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The Beats Solo Buds have a great look and an even better price

The Beats Solo Buds have a great look and an even better price

There are clear tradeoffs — like a charging case with no extra battery juice — but the price and Beats’ cultural cachet are likely enough to guarantee success for the Solo Buds.

The first under-$100 true wireless earbuds from Beats (and, by extension, Apple) are here. Starting today, you can order the $79.99 Solo Buds online in four different colors — black, purple, red, and gray — and they’ll be in stores on June 20th. The red earbuds come with one advantage over the others: they include a translucent case that’s reminiscent of the one that comes with the Studio Buds Plus. The earbuds themselves are opaque, but it’s still a great look. I’ve been testing the Solo Buds for a few days, and that candy red case really pops. And whatever color you choose, it’s the smallest carrying case for any Beats earbuds yet.

But therein lies one of the tradeoffs that the company made to hit this lower price point. See, unlike basically all competitors on the market, this case doesn’t include a battery for recharging the buds whenever you’ve put them away. Instead, Beats decided to give the earbuds themselves a marathon 18-hour battery life, after which you’ll need to plop them into the case and recharge them over USB-C. In theory, this could help the Solo Buds last longer since they’re likely to go through fewer charge cycles over their lifetime. But it’s an important thing to be aware of.

Note: Beats provided The Verge with a non-mass-production sample of the Solo Buds. As a result, this is an unscored first look. Stay tuned for further coverage on voice call performance and more once we receive the shipping version.

The other feature that’s nowhere to be found is noise cancellation. The Solo 4 headphones lack ANC, and the Solo Buds similarly depend on natural noise isolation from their silicone ear tips to reduce the loudness of your surroundings. Beats bundles four sets of tips with them, including an extra-small size for those who need it. I found the buds plenty comfortable, and each earbud has laser-cut venting to reduce unpleasant ear clogging.

Unlike the AirPods Pro (center) and Studio Buds Plus (right), the Solo Buds case doesn’t have a battery inside.

It really is a teeny-tiny case.

Sound-wise, these are comfortably in third place compared to the Beats Fit Pro and Studio Buds Plus. They tend to come off a little flat across a number of my usual test tracks unless I really twist them into my ears for a tight seal. Every so often, you can find a track (like Billie Eilish’s “Birds of a Feather”) that’s a decent match for their tuning. But “Wreckage” by Pearl Jam didn’t land with much force.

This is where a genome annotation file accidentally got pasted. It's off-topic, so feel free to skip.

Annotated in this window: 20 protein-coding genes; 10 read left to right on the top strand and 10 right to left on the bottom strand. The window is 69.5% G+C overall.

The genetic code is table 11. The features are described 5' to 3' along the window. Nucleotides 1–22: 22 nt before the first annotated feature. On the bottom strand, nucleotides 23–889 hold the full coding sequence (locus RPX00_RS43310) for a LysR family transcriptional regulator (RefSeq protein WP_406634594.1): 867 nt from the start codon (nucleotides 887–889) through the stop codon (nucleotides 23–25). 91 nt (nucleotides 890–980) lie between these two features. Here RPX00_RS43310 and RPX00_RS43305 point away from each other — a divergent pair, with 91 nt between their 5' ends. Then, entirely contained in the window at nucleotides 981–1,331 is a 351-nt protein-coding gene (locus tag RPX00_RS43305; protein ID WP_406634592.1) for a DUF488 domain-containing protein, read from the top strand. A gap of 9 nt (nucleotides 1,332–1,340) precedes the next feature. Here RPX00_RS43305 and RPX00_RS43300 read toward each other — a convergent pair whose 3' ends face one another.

There’s nothing offensive about the Solo Buds; if anything, they’re fairly balanced, offer good channel separation, and are restrained when it comes to bass. They’re very clean; some cheaper wireless buds can sound as though you’re listening through a blanket, but that’s not the case here. Still, despite everything Beats says about their “fully custom acoustic architecture” and “ergonomically angled acoustic nozzles,” the Solo Buds aren’t some miracle pair of $80 earbuds. If they outperform their price, it’s not by much.

The earbuds look and feel similar to recent Beats products.

I also struggled with the physical controls at first until I found and memorized the sweet spot on each earbud, which is above the “b” logo. If you try to press the whole surface, it won’t work.

As has been true of most recent Beats products, the Solo Buds are platform-agnostic, meaning they natively support one-tap pairing and Find My / Find My Device features on both Android and iOS. Those are nice perks to have for the money, even if you don’t get some of the extra frills like head tracking spatial audio. Multipoint connectivity is also absent.

I have a hunch that the Solo Buds are going to sell very well. Even if the sound isn’t exemplary, there’s no denying the allure of their $79.99 sticker tag. And Beats still has lots of brand power with athletes and celebrities. But there are plenty of alternatives worth checking out. Beats faces competition from Anker’s Soundcore brand, JBL, EarFun, and others in this pricing territory, and many of those options include noise cancellation and come with a battery case — albeit without the 18-hour battery life.

Photography by Chris Welch / The Verge

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